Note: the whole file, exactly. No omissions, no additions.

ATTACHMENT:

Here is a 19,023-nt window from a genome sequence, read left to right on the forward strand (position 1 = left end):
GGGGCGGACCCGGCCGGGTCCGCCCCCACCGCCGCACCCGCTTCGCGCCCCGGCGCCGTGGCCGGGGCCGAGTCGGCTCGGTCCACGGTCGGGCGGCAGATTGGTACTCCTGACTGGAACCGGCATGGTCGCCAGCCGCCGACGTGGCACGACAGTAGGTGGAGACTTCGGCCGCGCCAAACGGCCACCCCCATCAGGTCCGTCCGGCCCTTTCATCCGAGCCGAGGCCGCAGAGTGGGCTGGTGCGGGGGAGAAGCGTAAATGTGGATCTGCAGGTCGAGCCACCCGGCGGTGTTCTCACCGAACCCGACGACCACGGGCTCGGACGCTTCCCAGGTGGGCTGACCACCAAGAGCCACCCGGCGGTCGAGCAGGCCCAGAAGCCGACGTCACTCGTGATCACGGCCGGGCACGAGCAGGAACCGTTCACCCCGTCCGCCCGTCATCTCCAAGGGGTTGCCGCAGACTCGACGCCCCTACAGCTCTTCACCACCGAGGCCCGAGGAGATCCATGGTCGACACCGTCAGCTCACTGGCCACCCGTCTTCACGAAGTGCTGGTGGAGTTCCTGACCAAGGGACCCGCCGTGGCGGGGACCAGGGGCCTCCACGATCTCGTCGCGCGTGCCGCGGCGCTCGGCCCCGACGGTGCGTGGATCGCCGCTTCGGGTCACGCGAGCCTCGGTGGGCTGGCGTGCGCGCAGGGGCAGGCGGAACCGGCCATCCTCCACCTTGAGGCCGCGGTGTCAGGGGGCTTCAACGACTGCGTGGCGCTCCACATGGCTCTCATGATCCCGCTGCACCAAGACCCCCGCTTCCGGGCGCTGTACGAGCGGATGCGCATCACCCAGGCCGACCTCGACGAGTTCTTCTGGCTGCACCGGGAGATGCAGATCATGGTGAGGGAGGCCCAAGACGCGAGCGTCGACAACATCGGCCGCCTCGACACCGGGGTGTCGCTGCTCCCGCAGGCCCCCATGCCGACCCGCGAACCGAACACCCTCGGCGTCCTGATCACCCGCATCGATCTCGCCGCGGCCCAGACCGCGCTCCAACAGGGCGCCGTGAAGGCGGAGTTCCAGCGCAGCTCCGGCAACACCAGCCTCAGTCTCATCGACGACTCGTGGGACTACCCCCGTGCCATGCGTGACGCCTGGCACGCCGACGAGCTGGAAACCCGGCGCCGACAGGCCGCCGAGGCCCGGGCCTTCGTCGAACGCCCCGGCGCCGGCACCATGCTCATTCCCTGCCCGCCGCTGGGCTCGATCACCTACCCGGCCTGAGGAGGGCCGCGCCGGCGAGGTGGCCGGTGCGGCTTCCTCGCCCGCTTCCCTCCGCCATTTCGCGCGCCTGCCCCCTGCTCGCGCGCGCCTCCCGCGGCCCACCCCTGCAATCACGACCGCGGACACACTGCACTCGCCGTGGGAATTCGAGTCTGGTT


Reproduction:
Here is a 19,023-nt window from a genome sequence, read left to right on the forward strand (position 1 = left end):
GGGGCGGACCCGGCCGGGTCCGCCCCCACCGCCGCACCCGCTTCGCGCCCCGGCGCCGTGGCCGGGGCCGAGTCGGCTCGGTCCACGGTCGGGCGGCAGATTGGTACTCCTGACTGGAACCGGCATGGTCGCCAGCCGCCGACGTGGCACGACAGTAGGTGGAGACTTCGGCCGCGCCAAACGGCCACCCCCATCAGGTCCGTCCGGCCCTTTCATCCGAGCCGAGGCCGCAGAGTGGGCTGGTGCGGGGGAGAAGCGTAAATGTGGATCTGCAGGTCGAGCCACCCGGCGGTGTTCTCACCGAACCCGACGACCACGGGCTCGGACGCTTCCCAGGTGGGCTGACCACCAAGAGCCACCCGGCGGTCGAGCAGGCCCAGAAGCCGACGTCACTCGTGATCACGGCCGGGCACGAGCAGGAACCGTTCACCCCGTCCGCCCGTCATCTCCAAGGGGTTGCCGCAGACTCGACGCCCCTACAGCTCTTCACCACCGAGGCCCGAGGAGATCCATGGTCGACACCGTCAGCTCACTGGCCACCCGTCTTCACGAAGTGCTGGTGGAGTTCCTGACCAAGGGACCCGCCGTGGCGGGGACCAGGGGCCTCCACGATCTCGTCGCGCGTGCCGCGGCGCTCGGCCCCGACGGTGCGTGGATCGCCGCTTCGGGTCACGCGAGCCTCGGTGGGCTGGCGTGCGCGCAGGGGCAGGCGGAACCGGCCATCCTCCACCTTGAGGCCGCGGTGTCAGGGGGCTTCAACGACTGCGTGGCGCTCCACATGGCTCTCATGATCCCGCTGCACCAAGACCCCCGCTTCCGGGCGCTGTACGAGCGGATGCGCATCACCCAGGCCGACCTCGACGAGTTCTTCTGGCTGCACCGGGAGATGCAGATCATGGTGAGGGAGGCCCAAGACGCGAGCGTCGACAACATCGGCCGCCTCGACACCGGGGTGTCGCTGCTCCCGCAGGCCCCCATGCCGACCCGCGAACCGAACACCCTCGGCGTCCTGATCACCCGCATCGATCTCGCCGCGGCCCAGACCGCGCTCCAACAGGGCGCCGTGAAGGCGGAGTTCCAGCGCAGCTCCGGCAACACCAGCCTCAGTCTCATCGACGACTCGTGGGACTACCCCCGTGCCATGCGTGACGCCTGGCACGCCGACGAGCTGGAAACCCGGCGCCGACAGGCCGCCGAGGCCCGGGCCTTCGTCGAACGCCCCGGCGCCGGCACCATGCTCATTCCCTGCCCGCCGCTGGGCTCGATCACCTACCCGGCCTGAGGAGGGCCGCGCCGGCGAGGTGGCCGGTGCGGCTTCCTCGCCCGCTTCCCTCCGCCATTTCGCGCGCCTGCCCCCTGCTCGCGCGCGCCTCCCGCGGCCCACCCCTGCAATCACGACCGCGGACACACTGCACTCGCCGTGGGAATTCGAGTCTGGTT